Why Companies Send Confusing Alerts About Data Breaches

Why Companies Send Confusing Alerts About Data Breaches

The notifications that companies send consumers about data breaches lack clarity and may add to customer confusion about whether their data is at risk, according to new research.

Building on their previous research that showed consumers often take little action when facing security breaches, researchers analyzed the data breach notifications companies sent to consumers to see if the communications might be responsible for some of the inaction.

They found that 97 percent of the 161 sampled notifications were difficult or fairly difficult to read based on readability metrics, and that the language used in them may have contributed to confusion about whether the recipient of the communication was at risk and should take action.

“For most companies, those notifications are only seen as a requirement for complying with data breach notification laws…”

“Our analysis shows that requiring companies by law to send data breach notifications alone is not sufficient,” says Yixin Zou, a doctoral student at the University of Michigan.

“It is important to ensure that important information such as what happened and what consumers should do to protect themselves is communicated in those notifications in a way that is understandable and actionable by consumers.”

Citing statistics from the Privacy Rights Clearinghouse, the authors note that in 2017 there were 853 data breached that compromised 2.05 billion records, which included consumer names, contact information account numbers, credit card details, social security numbers, shopping and purchasing records, social media posts and messages, and health records.

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In response, most countries, including the United States, adopted data breach notification laws. In the US, each state has its own data breach law, which means that the threshold for when companies must notify consumers, how soon after a breach they must send notifications, and what that notification must look like vary across states.

“There’s little incentive for companies to invest in making data breach notifications more usable.”

This allows much freedom for companies to use hedge terms that downplay risk—using phrases like “you might be affected” and “you are likely to be affected” in 70 percent of notifications and saying “at this time, we have no evidence of exposed data being misused” 40 percent of the time.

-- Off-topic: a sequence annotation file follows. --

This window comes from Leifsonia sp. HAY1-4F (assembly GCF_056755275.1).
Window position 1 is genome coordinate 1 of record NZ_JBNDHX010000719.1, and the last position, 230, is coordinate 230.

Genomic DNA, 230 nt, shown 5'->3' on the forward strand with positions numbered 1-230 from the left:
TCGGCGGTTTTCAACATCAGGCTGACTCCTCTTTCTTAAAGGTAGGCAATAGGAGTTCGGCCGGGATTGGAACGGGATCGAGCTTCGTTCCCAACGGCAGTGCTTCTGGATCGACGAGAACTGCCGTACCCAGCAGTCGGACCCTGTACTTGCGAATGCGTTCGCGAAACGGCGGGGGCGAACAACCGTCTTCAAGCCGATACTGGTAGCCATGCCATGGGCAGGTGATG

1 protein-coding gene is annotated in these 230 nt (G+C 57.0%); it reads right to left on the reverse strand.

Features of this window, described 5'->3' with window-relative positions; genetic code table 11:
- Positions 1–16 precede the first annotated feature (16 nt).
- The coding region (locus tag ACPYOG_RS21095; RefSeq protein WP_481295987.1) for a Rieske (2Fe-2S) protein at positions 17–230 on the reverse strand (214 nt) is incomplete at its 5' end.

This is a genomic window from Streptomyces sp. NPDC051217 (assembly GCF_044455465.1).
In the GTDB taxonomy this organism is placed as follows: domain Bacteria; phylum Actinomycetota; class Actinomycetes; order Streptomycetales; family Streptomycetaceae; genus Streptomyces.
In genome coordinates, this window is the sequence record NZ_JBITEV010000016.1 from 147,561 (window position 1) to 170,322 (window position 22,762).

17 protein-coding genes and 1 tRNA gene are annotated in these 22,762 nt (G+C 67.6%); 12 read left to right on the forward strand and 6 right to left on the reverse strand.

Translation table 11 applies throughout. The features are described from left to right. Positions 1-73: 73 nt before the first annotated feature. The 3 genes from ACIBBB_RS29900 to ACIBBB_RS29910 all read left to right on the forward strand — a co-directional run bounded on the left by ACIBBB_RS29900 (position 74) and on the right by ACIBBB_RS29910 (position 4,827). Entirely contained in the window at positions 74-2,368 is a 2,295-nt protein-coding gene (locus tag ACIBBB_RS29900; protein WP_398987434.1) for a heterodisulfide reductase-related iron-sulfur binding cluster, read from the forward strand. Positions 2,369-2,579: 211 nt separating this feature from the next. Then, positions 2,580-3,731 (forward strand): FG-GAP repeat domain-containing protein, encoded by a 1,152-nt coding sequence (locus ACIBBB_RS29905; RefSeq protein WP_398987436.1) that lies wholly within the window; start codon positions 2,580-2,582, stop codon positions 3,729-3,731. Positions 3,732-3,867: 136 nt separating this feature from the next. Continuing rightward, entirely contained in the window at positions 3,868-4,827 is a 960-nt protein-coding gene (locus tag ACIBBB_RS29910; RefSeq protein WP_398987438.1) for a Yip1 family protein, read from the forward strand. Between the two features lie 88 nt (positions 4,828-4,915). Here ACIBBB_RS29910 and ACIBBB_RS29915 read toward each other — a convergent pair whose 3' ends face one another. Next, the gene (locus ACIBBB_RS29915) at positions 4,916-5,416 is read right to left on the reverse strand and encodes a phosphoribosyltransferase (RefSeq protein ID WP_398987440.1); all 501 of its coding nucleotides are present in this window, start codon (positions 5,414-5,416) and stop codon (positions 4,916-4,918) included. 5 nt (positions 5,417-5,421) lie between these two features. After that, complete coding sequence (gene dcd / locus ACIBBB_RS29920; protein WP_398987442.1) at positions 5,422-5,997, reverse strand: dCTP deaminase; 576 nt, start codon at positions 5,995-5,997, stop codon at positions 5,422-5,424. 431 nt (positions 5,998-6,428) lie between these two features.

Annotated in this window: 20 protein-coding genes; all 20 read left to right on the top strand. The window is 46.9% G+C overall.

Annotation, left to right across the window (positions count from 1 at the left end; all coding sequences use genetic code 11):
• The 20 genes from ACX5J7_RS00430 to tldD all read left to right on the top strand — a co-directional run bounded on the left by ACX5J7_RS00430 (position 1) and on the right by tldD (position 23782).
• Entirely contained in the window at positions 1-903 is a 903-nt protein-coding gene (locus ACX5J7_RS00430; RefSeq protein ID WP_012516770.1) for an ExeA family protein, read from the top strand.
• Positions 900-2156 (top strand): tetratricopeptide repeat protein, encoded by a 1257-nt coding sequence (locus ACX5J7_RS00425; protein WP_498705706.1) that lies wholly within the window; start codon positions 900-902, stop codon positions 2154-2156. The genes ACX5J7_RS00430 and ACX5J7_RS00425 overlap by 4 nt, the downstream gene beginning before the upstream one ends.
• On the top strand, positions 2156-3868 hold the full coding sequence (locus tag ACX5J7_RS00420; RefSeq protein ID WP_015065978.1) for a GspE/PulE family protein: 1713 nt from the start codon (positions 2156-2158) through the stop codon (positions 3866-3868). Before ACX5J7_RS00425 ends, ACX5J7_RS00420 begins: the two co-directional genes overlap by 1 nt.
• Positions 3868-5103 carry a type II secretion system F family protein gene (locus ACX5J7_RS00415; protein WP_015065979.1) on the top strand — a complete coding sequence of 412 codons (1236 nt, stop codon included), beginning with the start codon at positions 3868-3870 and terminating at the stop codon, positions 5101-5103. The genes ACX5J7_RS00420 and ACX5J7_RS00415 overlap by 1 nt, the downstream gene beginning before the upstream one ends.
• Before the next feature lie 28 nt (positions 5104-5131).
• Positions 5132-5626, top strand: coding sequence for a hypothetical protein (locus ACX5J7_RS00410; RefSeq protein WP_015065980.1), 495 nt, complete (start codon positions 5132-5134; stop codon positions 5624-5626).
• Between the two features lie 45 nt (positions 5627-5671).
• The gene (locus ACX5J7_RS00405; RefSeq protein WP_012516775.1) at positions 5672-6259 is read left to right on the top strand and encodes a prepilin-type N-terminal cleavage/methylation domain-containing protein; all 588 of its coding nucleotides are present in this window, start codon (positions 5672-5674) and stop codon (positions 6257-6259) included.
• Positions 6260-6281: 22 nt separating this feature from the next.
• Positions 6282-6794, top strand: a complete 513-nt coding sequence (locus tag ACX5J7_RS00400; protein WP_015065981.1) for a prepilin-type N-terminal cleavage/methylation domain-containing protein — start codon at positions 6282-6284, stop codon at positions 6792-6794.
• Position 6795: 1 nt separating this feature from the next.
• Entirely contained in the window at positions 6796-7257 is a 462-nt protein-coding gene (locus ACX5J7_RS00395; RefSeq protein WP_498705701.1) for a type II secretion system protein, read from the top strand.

It also allows a lack of consistency in addressing the cause of the breach, the date of occurrence, and the amount of exposure time, the researchers say.

“There’s little incentive for companies to invest in making data breach notifications more usable,” says Florian Schaub, an assistant professor in the School of Information.

“For most companies, those notifications are only seen as a requirement for complying with data breach notification laws rather than a way to educate and protect their customers. We need to rethink and rework consumer protection laws such as these to ensure that companies’ notifications are actually helpful to consumers,” Schaub says.

Most state laws require companies to notify affected consumers in written letters or by telephone. Emails, website announcements, notices to statewide media, or other electronic methods are usually substitutes. The study shows a consistent pattern with 95 percent of the analyzed notifications delivered by mail. The researchers say the slow speed of a mailed letter might increase the time when consumers remained uninformed of the breach.

The researchers shared their work at the CHI Conference on Human Factors in Computing in Glasgow, Scotland.

Source: University of Michigan

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